It disables the proxy server caching and page is cached on local machine.

Response.CacheControl = "public";

Proxy server cache is enabled.

Users request pages from a local server instead of direct from the source.

Thursday, February 01, 2007

Setting default browser

To make Internet Explorer the default web browser,

In Internet Explorer -> View menu -> Internet Options -> Programs
'Internet Explorer should check to see whether it is the default web browser'

To make firefox as your default browser

Go to Tools -> Options.
under general tab, check the check box for "Firefox should check to see if it is the default browser when starting".

or you have a button "check now" if you click that you will get an alert if firefox is not the default browser. if you click yes, then it will become default browser.

Thursday, January 18, 2007

Browser detection

Using the navigator object to detect client's browser
Until one browser remains standing on the web (if ever), browser detection will continue to be part of any good JavaScripter's life. Whether you're gliding a div across the screen or creating an image rollover, it's fundamental that only relevant browsers pick up on your code. In this tutorial we'll probe the navigator object of JavaScript, and show how to use it to perform browser detection, whether the subject is Firefox, Internet Explorer 6, or even Opera 8.
The navigator object
The navigator object was conceived back in the days when Netscape Navigatorreined supreme. These days it serves as much as an irony of NS's diminished market share as way of probing browser information.
The navigator object of JavaScript contains the following core properties:
The code name of the browser.
The name of the browser (ie: Microsoft Internet Explorer).
Version information for the browser (ie: 4.75 [en] (Win98; U)).
Boolean that indicates whether the browser has cookies enabled. IE4 and NS6+.
Returns the default language of the browser version (ie: en-US). NS4 and NS6+ only.
An array of all MIME types supported by the client. NS4 and NS6+ only. Array is always empty in IE.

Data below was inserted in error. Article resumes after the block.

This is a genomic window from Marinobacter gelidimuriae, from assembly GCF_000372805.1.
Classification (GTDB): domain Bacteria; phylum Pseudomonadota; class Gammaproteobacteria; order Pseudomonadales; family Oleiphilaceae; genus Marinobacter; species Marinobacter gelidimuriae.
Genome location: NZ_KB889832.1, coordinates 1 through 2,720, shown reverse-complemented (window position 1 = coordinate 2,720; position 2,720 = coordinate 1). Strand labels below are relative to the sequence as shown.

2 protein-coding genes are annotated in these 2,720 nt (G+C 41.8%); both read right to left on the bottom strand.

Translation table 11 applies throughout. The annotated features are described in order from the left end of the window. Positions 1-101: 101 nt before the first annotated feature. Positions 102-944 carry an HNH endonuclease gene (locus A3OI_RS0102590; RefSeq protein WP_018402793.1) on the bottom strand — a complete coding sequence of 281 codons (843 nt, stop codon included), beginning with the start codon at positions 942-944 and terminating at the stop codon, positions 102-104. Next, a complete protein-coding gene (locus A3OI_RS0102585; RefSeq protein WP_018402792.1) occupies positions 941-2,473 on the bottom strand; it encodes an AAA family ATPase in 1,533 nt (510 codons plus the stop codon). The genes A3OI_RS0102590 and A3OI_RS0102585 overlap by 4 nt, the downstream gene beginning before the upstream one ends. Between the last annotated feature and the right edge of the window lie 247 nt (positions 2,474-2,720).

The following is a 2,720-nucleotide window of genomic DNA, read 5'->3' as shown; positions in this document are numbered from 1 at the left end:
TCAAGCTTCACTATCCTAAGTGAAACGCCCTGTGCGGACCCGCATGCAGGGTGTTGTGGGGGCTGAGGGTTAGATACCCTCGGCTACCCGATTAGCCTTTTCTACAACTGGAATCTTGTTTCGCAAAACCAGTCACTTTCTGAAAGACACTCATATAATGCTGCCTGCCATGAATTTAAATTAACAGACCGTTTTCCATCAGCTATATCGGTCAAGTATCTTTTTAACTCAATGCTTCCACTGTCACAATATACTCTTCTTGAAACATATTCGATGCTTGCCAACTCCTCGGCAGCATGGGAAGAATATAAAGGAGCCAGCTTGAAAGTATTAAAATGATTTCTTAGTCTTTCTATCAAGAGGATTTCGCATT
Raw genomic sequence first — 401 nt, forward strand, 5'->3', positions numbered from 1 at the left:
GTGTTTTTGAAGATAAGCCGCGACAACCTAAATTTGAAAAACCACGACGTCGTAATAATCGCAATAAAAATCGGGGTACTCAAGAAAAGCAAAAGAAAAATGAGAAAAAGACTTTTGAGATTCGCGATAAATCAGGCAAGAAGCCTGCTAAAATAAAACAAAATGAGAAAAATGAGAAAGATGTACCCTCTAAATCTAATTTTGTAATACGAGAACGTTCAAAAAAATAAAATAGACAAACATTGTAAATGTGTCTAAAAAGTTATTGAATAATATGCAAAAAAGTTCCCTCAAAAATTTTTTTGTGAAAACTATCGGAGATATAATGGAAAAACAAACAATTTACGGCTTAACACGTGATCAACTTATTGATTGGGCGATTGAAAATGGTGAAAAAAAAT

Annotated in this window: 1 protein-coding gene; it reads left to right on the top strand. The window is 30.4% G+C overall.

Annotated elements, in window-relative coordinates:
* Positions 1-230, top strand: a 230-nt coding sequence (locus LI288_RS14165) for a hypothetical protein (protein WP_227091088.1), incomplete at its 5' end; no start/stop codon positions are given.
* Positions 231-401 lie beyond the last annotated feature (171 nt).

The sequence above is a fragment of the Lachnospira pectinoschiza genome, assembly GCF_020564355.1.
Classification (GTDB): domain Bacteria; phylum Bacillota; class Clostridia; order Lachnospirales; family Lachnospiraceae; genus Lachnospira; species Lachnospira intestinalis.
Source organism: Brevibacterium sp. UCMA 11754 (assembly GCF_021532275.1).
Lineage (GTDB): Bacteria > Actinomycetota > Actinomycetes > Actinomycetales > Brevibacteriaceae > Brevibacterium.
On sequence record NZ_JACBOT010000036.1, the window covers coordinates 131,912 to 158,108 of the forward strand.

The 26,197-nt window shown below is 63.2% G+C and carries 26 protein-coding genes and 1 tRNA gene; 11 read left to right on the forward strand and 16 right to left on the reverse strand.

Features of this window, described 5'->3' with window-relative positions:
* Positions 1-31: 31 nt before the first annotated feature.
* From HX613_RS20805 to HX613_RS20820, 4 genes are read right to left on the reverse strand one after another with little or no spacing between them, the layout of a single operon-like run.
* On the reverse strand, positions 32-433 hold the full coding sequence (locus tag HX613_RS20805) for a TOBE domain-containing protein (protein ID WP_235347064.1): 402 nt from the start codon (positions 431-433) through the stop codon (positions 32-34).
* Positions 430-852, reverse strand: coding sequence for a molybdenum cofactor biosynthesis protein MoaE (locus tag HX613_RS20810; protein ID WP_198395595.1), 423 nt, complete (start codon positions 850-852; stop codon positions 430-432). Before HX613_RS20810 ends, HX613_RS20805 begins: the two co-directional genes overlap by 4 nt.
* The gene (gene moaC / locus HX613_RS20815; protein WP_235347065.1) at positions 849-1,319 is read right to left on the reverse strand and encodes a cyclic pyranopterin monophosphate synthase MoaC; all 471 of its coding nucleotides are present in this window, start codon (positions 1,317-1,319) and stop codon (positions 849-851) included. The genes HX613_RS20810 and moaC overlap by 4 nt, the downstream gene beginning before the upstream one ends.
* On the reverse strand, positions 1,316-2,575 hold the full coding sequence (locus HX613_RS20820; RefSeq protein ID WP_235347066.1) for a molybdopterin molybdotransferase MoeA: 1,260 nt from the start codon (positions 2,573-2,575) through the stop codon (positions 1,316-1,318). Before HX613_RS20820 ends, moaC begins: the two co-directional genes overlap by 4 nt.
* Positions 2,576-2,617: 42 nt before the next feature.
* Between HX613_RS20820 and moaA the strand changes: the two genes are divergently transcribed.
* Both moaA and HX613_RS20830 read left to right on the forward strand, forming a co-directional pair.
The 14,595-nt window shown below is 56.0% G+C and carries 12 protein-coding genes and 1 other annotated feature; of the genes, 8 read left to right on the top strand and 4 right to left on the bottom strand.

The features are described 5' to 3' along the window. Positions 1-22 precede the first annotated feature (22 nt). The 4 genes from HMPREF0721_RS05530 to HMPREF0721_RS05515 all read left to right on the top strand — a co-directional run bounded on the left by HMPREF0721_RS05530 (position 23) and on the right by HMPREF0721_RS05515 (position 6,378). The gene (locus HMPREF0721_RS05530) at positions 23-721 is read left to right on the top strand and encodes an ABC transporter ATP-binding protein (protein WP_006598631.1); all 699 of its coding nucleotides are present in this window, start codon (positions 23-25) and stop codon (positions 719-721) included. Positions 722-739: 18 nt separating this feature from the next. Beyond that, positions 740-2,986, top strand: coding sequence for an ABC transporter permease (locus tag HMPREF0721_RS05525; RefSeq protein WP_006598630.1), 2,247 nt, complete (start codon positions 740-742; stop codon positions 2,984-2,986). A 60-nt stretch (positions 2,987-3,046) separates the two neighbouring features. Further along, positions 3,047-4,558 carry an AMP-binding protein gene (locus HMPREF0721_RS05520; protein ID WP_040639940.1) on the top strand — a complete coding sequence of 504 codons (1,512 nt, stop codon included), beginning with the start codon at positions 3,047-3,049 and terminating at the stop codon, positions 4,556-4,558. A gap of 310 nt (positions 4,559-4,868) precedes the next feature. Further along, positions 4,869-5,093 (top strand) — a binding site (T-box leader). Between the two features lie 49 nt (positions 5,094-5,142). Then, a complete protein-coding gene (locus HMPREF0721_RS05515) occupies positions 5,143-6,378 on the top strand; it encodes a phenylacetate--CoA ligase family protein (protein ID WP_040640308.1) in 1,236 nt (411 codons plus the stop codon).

The platform of the client's computer (ie: Win32).
An array of all plug-ins currently installed on the client. NS4 and NS6+ only. Array is always empty in IE.
IE4+ property that returns the default language of the operating system. Similar to NS's language property.
String passed by browser as user-agent header. (ie: Mozilla /4.0 (compatible; MSIE 6.0; Windows NT 5.1))
IE4+ property that returns the preferred language setting of the user. Similar to NS's language property.
Let's see exactly what these properties reveal of your browser:
with (document){
write("AppCodeName: "+navigator.appCodeName+"")
write("AppName: "+navigator.appName+"")
write("AppVersion: "+navigator.appVersion+"")
write("UserAgent: "+navigator.userAgent+"")
write("Platform: "+navigator.platform+"")
AppCodeName: MozillaAppName: Microsoft Internet ExplorerAppVersion: 4.0 (compatible; MSIE 6.0; Windows NT 5.1; SV1; .NET CLR 1.1.4322; InfoPath.1; .NET CLR 2.0.50727)UserAgent: Mozilla/4.0 (compatible; MSIE 6.0; Windows NT 5.1; SV1; .NET CLR 1.1.4322; InfoPath.1; .NET CLR 2.0.50727)Platform: Win32
At a glance
You probably think you have a very solid idea now of how to utilize the navigator object to detect your client's browser type. At its most basic form, the following two properties are used:
For example:
//detect Netscape 4.7+
if (navigator.appName=="Netscape"&&parseFloat(navigator.appVersion)>=4.7)
alert("You are using Netscape 4.7+")
However, depending on the browser you're trying to detect, you'll find the above two properties too limiting.
Detecting Firefox 1.0+
Take for example, Firefox 1.0+. It shares the same "appName" value as older Netscape browsers, which is "Netscape." The appVersion value returned is also out of wack, which is "5." So we need to look to another property, which turns out to be "UserAgent." For Firefox 1.04 for example, its userAgent property reads:
UserAgent: Mozilla/5.0 (Windows; U; Windows NT 5.1; en-US; rv:1.7.8) Gecko/20050511 Firefox/1.0.4
Ah ha, the text at the end of the string apparently contains the information we want. Based on this new found discovery, the below code detects if you're using Firefox 1.0+:
var versionindex=navigator.userAgent.indexOf("Firefox")+8
if (parseInt(navigator.userAgent.charAt(versionindex))>=1)
alert("You are using Firefox 1.x or above")
The code assumes that all Firefox versions contain the string "Firefox/" immediately followed by the version number (ie "1").
Detecting IE 5.5+
Detecting IE using the navigator object also poses a similar problem as Firefox, since its "navigator.appVersion" property contains more than just the version number of IE:
4.0 (compatible; MSIE 5.5; Windows 98; Hotbar 3.0)
If we were to use parseFloat to try and extract out the browser version in "navigator.appVersion", we'd get 4.0, instead of the correct number (5.5). This is due to the way parseFloat works- by returning the first number it encounters. So, how does one go about getting the version number in IE? As with Firefox, it really comes down to how you wish to approach the issue. Lets stick with using the "navigator.appVersion" property this time, though you can certainly use "navigator.userAgent" as well: